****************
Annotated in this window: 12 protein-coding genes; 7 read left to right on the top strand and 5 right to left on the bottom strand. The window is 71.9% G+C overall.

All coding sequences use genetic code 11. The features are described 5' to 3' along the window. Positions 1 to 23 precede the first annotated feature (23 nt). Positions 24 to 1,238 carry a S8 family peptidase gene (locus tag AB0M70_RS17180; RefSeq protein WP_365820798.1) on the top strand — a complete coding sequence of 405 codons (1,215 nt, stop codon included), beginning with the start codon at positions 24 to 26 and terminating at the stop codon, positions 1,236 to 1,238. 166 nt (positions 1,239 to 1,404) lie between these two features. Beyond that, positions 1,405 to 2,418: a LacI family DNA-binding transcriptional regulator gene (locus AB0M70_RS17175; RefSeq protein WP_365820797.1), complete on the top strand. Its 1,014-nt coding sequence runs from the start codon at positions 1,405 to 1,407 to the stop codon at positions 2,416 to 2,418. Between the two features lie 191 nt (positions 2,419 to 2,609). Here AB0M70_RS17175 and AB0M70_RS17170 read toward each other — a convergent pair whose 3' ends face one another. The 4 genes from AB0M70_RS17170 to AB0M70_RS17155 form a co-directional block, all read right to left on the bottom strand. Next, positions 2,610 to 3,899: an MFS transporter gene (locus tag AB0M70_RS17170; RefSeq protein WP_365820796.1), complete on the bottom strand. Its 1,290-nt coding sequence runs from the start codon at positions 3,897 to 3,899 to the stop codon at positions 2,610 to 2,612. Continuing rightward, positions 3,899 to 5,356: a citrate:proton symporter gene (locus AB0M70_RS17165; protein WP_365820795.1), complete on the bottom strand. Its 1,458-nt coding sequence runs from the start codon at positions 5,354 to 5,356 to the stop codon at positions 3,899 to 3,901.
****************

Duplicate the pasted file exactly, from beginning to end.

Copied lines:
Annotated in this window: 12 protein-coding genes; 7 read left to right on the top strand and 5 right to left on the bottom strand. The window is 71.9% G+C overall.

All coding sequences use genetic code 11. The features are described 5' to 3' along the window. Positions 1 to 23 precede the first annotated feature (23 nt). Positions 24 to 1,238 carry a S8 family peptidase gene (locus tag AB0M70_RS17180; RefSeq protein WP_365820798.1) on the top strand — a complete coding sequence of 405 codons (1,215 nt, stop codon included), beginning with the start codon at positions 24 to 26 and terminating at the stop codon, positions 1,236 to 1,238. 166 nt (positions 1,239 to 1,404) lie between these two features. Beyond that, positions 1,405 to 2,418: a LacI family DNA-binding transcriptional regulator gene (locus AB0M70_RS17175; RefSeq protein WP_365820797.1), complete on the top strand. Its 1,014-nt coding sequence runs from the start codon at positions 1,405 to 1,407 to the stop codon at positions 2,416 to 2,418. Between the two features lie 191 nt (positions 2,419 to 2,609). Here AB0M70_RS17175 and AB0M70_RS17170 read toward each other — a convergent pair whose 3' ends face one another. The 4 genes from AB0M70_RS17170 to AB0M70_RS17155 form a co-directional block, all read right to left on the bottom strand. Next, positions 2,610 to 3,899: an MFS transporter gene (locus tag AB0M70_RS17170; RefSeq protein WP_365820796.1), complete on the bottom strand. Its 1,290-nt coding sequence runs from the start codon at positions 3,897 to 3,899 to the stop codon at positions 2,610 to 2,612. Continuing rightward, positions 3,899 to 5,356: a citrate:proton symporter gene (locus AB0M70_RS17165; protein WP_365820795.1), complete on the bottom strand. Its 1,458-nt coding sequence runs from the start codon at positions 5,354 to 5,356 to the stop codon at positions 3,899 to 3,901.